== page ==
There was a certain kind of poetry evident in pop music of the 1980s. Nowadays, you tend to get songs written by seven people that have nothing much to say. What do you think has changed?
That’s an interesting thing. I’m not convinced we’ve changed that much. There have been so many occasions where people have come up to me and said, ‘I love the music of the 1980s and ’90s; people don’t make music like that anymore’. But I think they’re forgetting that most of the music we were listening to back then was not that great either. I think what happens is that the songs that last make you nostalgic for that era. Despite all the cookie-cutter music – which, by the way, has always existed – I think there is still good music out there. I listen to lots every day. I could cite Twenty One Pilots; I could cite Cage The Elephant; or more abstract stuff like Rex Orange County. There are a ton of great artists out there; you’ve just got to find them.
Are there any bands from your own era that you still listen to?
There are tons. I still listen to Paul Simon, like I always did. I still listen to Bowie, like I always did. Peter Gabriel, Talking Heads, The Blue Nile: all the good stuff from that time.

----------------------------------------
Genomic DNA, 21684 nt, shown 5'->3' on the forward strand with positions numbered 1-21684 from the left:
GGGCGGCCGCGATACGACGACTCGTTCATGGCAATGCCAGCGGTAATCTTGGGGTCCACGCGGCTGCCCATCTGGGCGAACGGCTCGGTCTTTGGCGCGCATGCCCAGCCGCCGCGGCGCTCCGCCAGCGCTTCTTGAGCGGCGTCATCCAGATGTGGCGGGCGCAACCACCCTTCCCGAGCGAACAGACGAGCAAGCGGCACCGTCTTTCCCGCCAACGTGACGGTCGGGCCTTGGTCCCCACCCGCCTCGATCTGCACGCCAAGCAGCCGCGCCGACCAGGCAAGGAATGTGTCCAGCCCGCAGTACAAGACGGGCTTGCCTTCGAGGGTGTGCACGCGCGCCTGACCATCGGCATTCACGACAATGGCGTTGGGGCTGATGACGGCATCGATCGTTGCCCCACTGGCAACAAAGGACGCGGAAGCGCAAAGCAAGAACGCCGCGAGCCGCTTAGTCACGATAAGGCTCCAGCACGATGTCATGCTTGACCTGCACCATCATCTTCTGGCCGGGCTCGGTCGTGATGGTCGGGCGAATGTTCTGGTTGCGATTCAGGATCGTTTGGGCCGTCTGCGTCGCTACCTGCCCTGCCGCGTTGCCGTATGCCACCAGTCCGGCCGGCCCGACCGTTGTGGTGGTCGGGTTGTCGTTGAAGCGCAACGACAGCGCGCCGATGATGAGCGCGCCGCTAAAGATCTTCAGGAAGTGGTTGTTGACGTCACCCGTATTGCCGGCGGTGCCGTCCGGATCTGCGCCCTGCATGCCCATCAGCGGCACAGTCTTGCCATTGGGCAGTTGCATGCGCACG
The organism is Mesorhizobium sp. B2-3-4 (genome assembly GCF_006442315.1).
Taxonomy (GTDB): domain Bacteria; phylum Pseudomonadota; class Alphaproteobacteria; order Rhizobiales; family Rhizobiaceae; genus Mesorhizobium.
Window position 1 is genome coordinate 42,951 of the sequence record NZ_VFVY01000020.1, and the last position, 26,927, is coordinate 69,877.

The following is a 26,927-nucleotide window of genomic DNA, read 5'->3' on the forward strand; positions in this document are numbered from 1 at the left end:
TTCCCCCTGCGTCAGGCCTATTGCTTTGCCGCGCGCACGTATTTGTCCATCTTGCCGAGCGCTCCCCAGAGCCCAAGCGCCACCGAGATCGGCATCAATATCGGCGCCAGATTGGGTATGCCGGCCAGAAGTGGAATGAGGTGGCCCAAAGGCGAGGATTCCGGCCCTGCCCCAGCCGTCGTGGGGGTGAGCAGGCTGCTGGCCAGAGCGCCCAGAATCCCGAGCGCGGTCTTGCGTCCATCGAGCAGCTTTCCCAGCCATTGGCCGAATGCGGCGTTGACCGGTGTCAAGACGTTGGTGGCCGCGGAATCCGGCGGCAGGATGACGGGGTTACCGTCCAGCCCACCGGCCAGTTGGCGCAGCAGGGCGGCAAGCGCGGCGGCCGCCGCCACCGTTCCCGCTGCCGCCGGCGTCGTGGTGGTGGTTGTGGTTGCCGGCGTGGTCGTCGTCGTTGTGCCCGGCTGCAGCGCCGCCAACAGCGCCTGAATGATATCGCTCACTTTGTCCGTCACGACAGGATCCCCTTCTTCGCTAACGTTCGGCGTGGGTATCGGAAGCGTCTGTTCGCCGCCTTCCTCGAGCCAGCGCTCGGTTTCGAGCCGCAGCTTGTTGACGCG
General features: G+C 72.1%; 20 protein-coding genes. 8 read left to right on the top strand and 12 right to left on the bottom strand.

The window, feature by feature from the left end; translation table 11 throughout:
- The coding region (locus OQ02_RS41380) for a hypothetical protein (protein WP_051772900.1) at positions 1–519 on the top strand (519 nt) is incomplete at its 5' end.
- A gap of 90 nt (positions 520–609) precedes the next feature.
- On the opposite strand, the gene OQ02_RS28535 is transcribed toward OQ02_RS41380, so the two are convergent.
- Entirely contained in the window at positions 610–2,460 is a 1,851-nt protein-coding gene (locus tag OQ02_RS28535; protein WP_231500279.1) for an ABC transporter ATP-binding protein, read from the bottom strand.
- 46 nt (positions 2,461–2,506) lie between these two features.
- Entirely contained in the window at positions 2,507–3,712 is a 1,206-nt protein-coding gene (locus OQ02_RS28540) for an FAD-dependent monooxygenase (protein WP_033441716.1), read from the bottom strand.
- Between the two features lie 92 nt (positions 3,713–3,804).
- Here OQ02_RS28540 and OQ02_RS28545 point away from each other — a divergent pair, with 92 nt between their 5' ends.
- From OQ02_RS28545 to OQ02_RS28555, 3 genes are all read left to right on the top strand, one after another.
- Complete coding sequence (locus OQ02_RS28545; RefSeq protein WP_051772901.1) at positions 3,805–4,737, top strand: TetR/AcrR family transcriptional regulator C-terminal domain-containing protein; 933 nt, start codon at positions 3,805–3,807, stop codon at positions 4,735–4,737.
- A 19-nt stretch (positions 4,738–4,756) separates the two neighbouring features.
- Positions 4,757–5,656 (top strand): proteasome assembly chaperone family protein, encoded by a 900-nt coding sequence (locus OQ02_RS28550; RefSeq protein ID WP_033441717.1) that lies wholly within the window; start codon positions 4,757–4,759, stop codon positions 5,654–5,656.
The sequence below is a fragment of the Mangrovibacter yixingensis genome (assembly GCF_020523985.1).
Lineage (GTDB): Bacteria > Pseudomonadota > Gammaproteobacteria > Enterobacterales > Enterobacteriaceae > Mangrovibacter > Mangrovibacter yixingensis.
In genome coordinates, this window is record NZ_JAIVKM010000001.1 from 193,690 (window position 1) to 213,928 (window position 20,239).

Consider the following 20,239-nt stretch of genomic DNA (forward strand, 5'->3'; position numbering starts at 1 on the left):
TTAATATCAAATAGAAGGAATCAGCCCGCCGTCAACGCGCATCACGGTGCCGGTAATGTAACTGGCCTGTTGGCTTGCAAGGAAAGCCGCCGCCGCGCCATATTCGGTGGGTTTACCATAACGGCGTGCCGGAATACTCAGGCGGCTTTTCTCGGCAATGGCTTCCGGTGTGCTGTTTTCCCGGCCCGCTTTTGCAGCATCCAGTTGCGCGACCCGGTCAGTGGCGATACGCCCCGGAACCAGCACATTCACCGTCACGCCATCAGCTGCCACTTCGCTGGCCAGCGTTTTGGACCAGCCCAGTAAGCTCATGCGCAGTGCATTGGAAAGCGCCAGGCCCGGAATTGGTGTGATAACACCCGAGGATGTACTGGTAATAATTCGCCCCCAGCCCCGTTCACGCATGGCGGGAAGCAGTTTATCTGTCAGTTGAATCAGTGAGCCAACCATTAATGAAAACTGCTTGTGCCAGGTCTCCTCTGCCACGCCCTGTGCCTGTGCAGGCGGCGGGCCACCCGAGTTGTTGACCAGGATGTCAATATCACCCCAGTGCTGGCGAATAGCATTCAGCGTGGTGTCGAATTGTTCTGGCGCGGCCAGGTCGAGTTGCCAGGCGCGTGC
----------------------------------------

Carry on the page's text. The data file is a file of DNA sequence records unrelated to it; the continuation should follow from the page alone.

How about from the mid-1980s?
I can’t really think of many, to be honest. So much of that era was like a blur because we were working and on tour all the time. I liked Howard Jones a lot. His song-writing was great. And he was one of the nicest guys.
You’ve recently released a greatest hits collection. What are two or three of your favourite Tears For Fears songs?
That changes, depending on the day. I would say the best song, from start to finish lyrically, production-wise, and singing-wise, is Sowing The Seeds Of Love. I still obviously have a big soft spot for Mad World as it was our first big hit. And there’s a track called Secret World from our album Everybody Loves A Happy Ending, that I love.
Well, thanks Curt for taking the time to talk to Cream. We look forward to hearing new stuff from Tears For Fears soon.
And we look forward to making it!
Tears For Fears’ first career-spanning greatest hits album ‘Rule The World’ is out now through EMI Music Australia.